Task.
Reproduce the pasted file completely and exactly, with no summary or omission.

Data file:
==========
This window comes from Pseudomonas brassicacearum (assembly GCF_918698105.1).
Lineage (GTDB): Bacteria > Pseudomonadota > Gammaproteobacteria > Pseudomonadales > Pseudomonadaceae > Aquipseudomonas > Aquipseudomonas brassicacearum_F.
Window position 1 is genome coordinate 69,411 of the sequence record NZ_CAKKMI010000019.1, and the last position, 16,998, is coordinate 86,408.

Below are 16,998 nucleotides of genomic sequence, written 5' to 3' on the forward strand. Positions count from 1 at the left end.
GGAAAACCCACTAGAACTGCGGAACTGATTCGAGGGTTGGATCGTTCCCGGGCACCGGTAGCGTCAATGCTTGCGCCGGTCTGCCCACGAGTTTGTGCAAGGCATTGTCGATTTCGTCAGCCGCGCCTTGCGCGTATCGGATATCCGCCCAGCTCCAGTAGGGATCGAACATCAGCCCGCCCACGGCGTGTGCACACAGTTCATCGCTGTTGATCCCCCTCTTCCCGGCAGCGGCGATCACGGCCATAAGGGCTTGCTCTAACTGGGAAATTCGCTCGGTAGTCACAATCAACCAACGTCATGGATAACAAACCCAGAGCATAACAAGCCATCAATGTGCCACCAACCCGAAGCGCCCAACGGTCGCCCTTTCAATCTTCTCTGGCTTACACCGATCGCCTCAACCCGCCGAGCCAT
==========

This window comes from Pseudomonas brassicacearum (assembly GCF_918698105.1).
Lineage (GTDB): Bacteria > Pseudomonadota > Gammaproteobacteria > Pseudomonadales > Pseudomonadaceae > Aquipseudomonas > Aquipseudomonas brassicacearum_F.
Window position 1 is genome coordinate 69,411 of the sequence record NZ_CAKKMI010000019.1, and the last position, 16,998, is coordinate 86,408.

Below are 16,998 nucleotides of genomic sequence, written 5' to 3' on the forward strand. Positions count from 1 at the left end.
GGAAAACCCACTAGAACTGCGGAACTGATTCGAGGGTTGGATCGTTCCCGGGCACCGGTAGCGTCAATGCTTGCGCCGGTCTGCCCACGAGTTTGTGCAAGGCATTGTCGATTTCGTCAGCCGCGCCTTGCGCGTATCGGATATCCGCCCAGCTCCAGTAGGGATCGAACATCAGCCCGCCCACGGCGTGTGCACACAGTTCATCGCTGTTGATCCCCCTCTTCCCGGCAGCGGCGATCACGGCCATAAGGGCTTGCTCTAACTGGGAAATTCGCTCGGTAGTCACAATCAACCAACGTCATGGATAACAAACCCAGAGCATAACAAGCCATCAATGTGCCACCAACCCGAAGCGCCCAACGGTCGCCCTTTCAATCTTCTCTGGCTTACACCGATCGCCTCAACCCGCCGAGCCAT